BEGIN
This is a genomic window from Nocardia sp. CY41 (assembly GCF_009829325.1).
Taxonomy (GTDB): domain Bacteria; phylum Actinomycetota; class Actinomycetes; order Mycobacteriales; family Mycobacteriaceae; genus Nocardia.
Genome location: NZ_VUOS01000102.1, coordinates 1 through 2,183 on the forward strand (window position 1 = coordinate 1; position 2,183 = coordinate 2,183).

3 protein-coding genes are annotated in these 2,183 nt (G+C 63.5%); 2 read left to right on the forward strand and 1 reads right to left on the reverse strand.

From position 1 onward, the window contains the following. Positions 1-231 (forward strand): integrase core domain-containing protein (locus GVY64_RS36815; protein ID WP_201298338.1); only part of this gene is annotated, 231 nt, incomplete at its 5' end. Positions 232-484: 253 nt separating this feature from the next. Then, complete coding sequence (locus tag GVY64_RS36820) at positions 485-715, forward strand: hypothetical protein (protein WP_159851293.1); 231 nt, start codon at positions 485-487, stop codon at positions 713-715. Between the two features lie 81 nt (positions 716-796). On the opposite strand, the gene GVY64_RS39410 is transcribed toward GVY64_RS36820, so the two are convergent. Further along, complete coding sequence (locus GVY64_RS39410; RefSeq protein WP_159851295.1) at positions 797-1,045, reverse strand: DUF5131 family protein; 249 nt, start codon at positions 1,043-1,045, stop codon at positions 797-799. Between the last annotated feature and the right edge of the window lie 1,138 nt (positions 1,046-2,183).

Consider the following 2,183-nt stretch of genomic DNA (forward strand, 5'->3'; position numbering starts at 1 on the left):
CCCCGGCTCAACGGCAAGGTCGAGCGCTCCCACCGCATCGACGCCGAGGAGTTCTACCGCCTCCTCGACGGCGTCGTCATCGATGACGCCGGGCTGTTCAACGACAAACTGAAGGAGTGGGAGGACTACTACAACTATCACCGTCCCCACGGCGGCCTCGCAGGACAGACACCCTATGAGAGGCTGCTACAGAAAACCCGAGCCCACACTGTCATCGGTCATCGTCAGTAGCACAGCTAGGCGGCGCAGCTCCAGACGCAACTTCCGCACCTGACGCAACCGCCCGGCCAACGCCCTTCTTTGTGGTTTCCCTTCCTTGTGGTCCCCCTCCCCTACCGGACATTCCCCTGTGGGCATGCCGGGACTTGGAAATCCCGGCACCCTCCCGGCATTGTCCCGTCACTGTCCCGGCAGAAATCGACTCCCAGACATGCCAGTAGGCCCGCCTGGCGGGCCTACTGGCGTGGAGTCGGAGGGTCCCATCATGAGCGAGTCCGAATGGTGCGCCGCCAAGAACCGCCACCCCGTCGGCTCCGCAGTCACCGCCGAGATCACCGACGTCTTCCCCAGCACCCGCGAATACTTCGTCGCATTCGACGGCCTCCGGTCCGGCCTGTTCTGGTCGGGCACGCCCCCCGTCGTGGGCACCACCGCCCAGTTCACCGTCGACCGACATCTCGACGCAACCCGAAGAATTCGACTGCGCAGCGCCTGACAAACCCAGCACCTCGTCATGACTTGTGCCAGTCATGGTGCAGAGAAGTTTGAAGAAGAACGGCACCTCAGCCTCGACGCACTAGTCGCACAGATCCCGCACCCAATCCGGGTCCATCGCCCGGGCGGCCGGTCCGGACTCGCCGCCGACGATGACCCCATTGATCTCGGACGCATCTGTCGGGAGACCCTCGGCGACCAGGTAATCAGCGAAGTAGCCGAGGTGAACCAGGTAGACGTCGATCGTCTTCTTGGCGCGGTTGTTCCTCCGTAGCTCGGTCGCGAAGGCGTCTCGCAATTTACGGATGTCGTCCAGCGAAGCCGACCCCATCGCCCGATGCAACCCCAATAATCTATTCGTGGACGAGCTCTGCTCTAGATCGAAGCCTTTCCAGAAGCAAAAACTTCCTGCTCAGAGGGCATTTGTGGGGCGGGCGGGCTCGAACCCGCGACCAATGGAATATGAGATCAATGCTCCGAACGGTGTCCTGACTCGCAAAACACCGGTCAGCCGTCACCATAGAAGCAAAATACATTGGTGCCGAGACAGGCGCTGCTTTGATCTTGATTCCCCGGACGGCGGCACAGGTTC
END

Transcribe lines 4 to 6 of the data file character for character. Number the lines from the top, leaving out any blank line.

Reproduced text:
3 protein-coding genes are annotated in these 2,183 nt (G+C 63.5%); 2 read left to right on the forward strand and 1 reads right to left on the reverse strand.

From position 1 onward, the window contains the following. Positions 1-231 (forward strand): integrase core domain-containing protein (locus GVY64_RS36815; protein ID WP_201298338.1); only part of this gene is annotated, 231 nt, incomplete at its 5' end. Positions 232-484: 253 nt separating this feature from the next. Then, complete coding sequence (locus tag GVY64_RS36820) at positions 485-715, forward strand: hypothetical protein (protein WP_159851293.1); 231 nt, start codon at positions 485-487, stop codon at positions 713-715. Between the two features lie 81 nt (positions 716-796). On the opposite strand, the gene GVY64_RS39410 is transcribed toward GVY64_RS36820, so the two are convergent. Further along, complete coding sequence (locus GVY64_RS39410; RefSeq protein WP_159851295.1) at positions 797-1,045, reverse strand: DUF5131 family protein; 249 nt, start codon at positions 1,043-1,045, stop codon at positions 797-799. Between the last annotated feature and the right edge of the window lie 1,138 nt (positions 1,046-2,183).

Consider the following 2,183-nt stretch of genomic DNA (forward strand, 5'->3'; position numbering starts at 1 on the left):